U.S. oncologists can learn from low- and middle-income countries how to triage care for cancer patients with limited resources throughout the COVID-19 pandemic.
Cancer care with limited resources: Six lessons from low-income countries
September 16, 2020
by John R. Fischer
, Senior Reporter
From choosing which procedures to delay to rationing PPE and other resources, the COVID-19 pandemic has forced clinicians and administrators to reevaluate, long-term, how they will deliver care to cancer patients.
Researchers at the University of California, San Francisco are looking to low- and middle-income countries like Rwanda and Tanzania for insight on how to balance limited resources against patients in urgent need of care.
“Although the need to triage cancer care may be new to those who underwent training and now practice oncology in high-resource settings, it is familiar for those who practice in low- and middle-income countries,” wrote the authors. “Oncologists in the United States facing unprecedented decisions about prioritization can draw on ethical frameworks and lessons learned from real-world cancer care priority settings in resource-constrained environments.”
Here are a few of those lessons:
A utilitarian approach
Overall survival is the universally accepted standard measure of clinical benefit in oncology, and in areas with limited resources, a utilitarian approach maximizes survival benefit and should guide decision-making, according to the authors. This means prioritizing curative over palliative treatment, long-term over short-term disease control, and higher magnitudes of benefit. Decisions should be based on objective estimates such as an intervention’s cure rates or disease-free survival, as well as factors such as a patient’s age, performance status and comorbidities. Tools such as work developing prioritization guidelines for limited radiotherapy resources have helped Rwanda make decisions based on estimated incremental curative benefit by cancer type and stage.
Settling conflicting principles
Different stakeholders have different principles that can clash. Motivations include moral and ethical obligations to patients, respect for human dignity, and a legal duty to act in the patients’ best interests. In Rwanda, oncology clinicians recognize that it is difficult to not be able to send a patient for palliative radiotherapy but still prioritize those who have a chance of being cured over those that do not. They also agree that life expectancy and potential life-years gained by curing disease should be accounted for in the allocation of limited radiotherapy resources. One way to make decisions based on morally relevant considerations is through a multi-principle allocation system such as priority scores for ventilator allocation.
Setting up fair decision-making procedures
A procedural approach for setting priorities can settle disputes or situations where there is no consensus on which normative principles should guide healthcare rationing and resource allocation. One example is the Accountability for Reasonableness framework, which requires decisions and rationales to be transparent to the public; relevant to stakeholders including patients; and revisable under a regulated process.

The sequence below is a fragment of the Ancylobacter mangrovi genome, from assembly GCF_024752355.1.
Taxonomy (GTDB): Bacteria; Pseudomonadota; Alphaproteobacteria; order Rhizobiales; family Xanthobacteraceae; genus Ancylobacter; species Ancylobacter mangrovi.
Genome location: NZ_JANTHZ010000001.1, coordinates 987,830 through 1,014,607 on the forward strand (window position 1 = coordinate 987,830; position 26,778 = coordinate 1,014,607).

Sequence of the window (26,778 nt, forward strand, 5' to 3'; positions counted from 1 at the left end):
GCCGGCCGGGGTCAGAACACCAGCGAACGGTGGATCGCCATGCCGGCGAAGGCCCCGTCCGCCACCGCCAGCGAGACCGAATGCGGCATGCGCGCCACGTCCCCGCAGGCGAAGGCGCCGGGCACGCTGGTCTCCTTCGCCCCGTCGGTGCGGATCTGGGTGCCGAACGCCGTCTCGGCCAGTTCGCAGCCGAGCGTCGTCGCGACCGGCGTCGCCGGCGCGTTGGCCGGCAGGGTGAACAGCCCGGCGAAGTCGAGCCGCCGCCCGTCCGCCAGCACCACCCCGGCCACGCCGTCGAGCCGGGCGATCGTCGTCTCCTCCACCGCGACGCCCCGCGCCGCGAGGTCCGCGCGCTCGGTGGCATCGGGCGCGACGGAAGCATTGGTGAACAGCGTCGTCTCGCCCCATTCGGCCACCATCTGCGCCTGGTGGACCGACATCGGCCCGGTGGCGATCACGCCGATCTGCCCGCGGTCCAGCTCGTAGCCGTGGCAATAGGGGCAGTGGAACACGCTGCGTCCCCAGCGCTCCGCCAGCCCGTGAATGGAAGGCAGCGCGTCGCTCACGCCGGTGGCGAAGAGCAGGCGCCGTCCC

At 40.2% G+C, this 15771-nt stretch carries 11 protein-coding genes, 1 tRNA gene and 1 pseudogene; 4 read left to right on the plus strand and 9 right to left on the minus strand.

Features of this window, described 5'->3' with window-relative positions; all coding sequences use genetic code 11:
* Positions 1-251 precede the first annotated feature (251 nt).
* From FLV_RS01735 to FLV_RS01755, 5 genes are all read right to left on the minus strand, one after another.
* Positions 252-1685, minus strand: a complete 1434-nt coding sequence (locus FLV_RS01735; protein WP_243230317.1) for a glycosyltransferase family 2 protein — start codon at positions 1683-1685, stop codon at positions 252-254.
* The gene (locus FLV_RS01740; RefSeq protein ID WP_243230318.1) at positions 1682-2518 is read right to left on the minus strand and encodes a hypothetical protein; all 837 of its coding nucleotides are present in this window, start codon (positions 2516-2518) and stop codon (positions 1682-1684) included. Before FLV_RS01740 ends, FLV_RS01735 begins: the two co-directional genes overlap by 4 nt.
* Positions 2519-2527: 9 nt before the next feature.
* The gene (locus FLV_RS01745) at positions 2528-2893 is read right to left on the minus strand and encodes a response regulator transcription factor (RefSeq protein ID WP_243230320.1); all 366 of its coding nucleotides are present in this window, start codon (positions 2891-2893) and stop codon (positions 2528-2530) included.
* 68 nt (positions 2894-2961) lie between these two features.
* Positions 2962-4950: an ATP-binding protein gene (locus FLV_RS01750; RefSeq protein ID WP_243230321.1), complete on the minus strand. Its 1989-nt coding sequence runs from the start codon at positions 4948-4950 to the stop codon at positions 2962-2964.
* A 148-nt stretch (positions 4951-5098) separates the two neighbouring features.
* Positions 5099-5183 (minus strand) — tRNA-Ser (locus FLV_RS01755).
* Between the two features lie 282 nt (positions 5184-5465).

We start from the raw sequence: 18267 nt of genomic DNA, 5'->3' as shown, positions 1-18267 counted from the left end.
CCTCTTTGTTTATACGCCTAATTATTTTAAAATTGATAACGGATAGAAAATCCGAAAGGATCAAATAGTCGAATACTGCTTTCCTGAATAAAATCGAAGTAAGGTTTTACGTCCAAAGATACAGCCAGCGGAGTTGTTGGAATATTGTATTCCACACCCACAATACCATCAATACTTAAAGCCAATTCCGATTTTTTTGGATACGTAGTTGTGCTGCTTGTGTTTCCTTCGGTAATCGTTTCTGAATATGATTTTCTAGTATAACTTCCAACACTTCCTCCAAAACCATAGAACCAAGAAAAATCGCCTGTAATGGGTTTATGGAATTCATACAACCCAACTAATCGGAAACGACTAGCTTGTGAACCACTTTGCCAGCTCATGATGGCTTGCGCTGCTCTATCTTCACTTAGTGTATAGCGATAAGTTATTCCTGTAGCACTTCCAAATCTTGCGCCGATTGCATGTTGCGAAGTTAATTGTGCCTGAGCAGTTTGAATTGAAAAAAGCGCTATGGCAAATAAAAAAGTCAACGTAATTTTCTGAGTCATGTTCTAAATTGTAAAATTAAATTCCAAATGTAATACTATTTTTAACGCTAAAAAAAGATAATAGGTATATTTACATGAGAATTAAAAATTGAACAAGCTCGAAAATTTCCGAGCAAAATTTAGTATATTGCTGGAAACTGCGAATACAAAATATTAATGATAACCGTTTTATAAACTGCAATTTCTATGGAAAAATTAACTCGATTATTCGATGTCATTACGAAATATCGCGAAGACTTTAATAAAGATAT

Implementing proactive safeguards
Proactive safeguards protect low-income and marginalized communities that are at particularly high risk. Rwanda and Tanzania have each teamed up with partners to fully cover or subsidize out-of-pocket costs of cancer treatment for low-income individuals. Through these efforts, they have provided social support for food and transportation, patient navigation systems, and mobile health technology strategies that reduce treatment abandonment. Other potential safeguards could include expanding access to internet and devices for telemedicine, strengthening outreach and tracking systems for vulnerable patients, and increasing social work and supportive care services.
Communicating with patients and families
High-quality communication between patients and clinicians reduces anxiety and depression and is critical during the pandemic. Standardization across clinicians, skills training, and transparent objective criteria have helped providers in Rwanda and Tanzania have difficult discussions about resource limitations and prioritization decisions with patients.
As oncologists in high-income communities are used to providing the highest standard of care, they are likely to feel morally conflicted in having to limit care during the pandemic. Interventions such as individual-level coping and resilience programs and organization-level changes can help them address moral distress and in effect, reduce risk of burnout among clinicians. Activities that build community and camaraderie among interprofessional oncology clinicians also help in this effort.
“A prolonged period of macroeconomic effects, such as unemployment and reduced public sector healthcare expenditures, may lead to excess cancer-related deaths on a large scale,” wrote the authors. “As oncology practices adapt to a contracted health care system, using principled approaches and the wealth of experiences in oncology resource prioritization from LMICs may help guide decisions and implementation.”
Employing principled guidelines, fair deliberative procedures, safeguards for vulnerable patients and standardized communication tactics have helped LMICs navigate the challenges of the pandemic and can also do the same for high-income countries like the United States, assert the authors.
The findings were published in JAMA Oncology.